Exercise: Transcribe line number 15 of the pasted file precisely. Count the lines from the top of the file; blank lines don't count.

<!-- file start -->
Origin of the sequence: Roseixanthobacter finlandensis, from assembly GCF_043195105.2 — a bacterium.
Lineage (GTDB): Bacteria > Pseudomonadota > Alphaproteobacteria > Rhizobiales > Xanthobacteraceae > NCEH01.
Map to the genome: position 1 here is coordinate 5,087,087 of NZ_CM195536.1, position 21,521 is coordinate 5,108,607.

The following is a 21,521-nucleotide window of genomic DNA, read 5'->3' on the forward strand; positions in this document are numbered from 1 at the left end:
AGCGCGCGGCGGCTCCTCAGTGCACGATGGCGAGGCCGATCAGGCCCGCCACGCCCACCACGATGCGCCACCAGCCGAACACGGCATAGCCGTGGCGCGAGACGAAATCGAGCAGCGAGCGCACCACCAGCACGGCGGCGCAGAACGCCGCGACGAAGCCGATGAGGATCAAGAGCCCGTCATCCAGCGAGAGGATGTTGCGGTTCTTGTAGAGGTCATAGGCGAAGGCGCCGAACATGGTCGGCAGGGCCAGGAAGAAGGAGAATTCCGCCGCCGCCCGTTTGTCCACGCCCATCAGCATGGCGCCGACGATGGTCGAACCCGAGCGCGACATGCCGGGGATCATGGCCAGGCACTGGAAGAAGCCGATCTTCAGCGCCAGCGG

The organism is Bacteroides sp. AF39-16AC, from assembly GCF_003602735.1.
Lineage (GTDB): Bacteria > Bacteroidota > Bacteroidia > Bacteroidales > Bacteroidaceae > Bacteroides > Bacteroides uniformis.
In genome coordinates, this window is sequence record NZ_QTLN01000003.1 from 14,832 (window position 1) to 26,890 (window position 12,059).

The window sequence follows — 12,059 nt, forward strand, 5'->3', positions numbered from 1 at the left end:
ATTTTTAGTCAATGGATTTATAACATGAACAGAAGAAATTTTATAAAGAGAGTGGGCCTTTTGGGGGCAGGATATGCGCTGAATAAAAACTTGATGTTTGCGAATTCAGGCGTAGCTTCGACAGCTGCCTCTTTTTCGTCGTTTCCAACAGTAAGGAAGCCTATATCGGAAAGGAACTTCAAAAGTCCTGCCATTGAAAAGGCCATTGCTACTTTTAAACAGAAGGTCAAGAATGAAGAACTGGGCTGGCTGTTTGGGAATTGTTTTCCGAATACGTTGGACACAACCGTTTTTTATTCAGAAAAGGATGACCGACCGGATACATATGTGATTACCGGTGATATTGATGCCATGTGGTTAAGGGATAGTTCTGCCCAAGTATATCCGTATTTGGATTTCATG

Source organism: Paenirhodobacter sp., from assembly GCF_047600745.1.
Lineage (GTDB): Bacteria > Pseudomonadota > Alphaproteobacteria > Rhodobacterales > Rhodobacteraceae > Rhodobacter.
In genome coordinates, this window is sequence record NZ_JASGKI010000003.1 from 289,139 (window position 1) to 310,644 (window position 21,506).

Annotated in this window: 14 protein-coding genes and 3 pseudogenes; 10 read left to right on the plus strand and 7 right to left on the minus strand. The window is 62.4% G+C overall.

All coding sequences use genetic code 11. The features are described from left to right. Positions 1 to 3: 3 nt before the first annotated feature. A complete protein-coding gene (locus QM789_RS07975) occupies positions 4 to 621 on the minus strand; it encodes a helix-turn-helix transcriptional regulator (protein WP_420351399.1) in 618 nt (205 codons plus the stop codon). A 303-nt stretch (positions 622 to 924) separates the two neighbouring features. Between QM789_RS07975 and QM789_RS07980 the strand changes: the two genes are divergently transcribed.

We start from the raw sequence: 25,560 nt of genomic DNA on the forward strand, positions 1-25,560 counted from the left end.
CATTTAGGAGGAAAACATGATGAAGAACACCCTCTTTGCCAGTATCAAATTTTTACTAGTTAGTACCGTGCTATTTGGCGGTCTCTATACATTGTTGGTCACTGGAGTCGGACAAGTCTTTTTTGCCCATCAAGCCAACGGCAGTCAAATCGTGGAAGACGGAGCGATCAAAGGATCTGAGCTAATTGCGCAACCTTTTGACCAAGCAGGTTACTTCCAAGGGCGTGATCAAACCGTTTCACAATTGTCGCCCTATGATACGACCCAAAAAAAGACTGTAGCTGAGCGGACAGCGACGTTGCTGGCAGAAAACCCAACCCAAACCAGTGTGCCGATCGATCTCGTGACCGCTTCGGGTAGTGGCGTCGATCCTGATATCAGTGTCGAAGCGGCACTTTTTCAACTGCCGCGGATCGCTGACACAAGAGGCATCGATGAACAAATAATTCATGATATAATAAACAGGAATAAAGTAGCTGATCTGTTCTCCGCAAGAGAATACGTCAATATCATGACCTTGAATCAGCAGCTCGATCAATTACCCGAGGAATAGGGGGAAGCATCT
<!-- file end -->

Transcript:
All coding sequences use genetic code 11. The features are described from left to right. Positions 1 to 3: 3 nt before the first annotated feature. A complete protein-coding gene (locus QM789_RS07975) occupies positions 4 to 621 on the minus strand; it encodes a helix-turn-helix transcriptional regulator (protein WP_420351399.1) in 618 nt (205 codons plus the stop codon). A 303-nt stretch (positions 622 to 924) separates the two neighbouring features. Between QM789_RS07975 and QM789_RS07980 the strand changes: the two genes are divergently transcribed.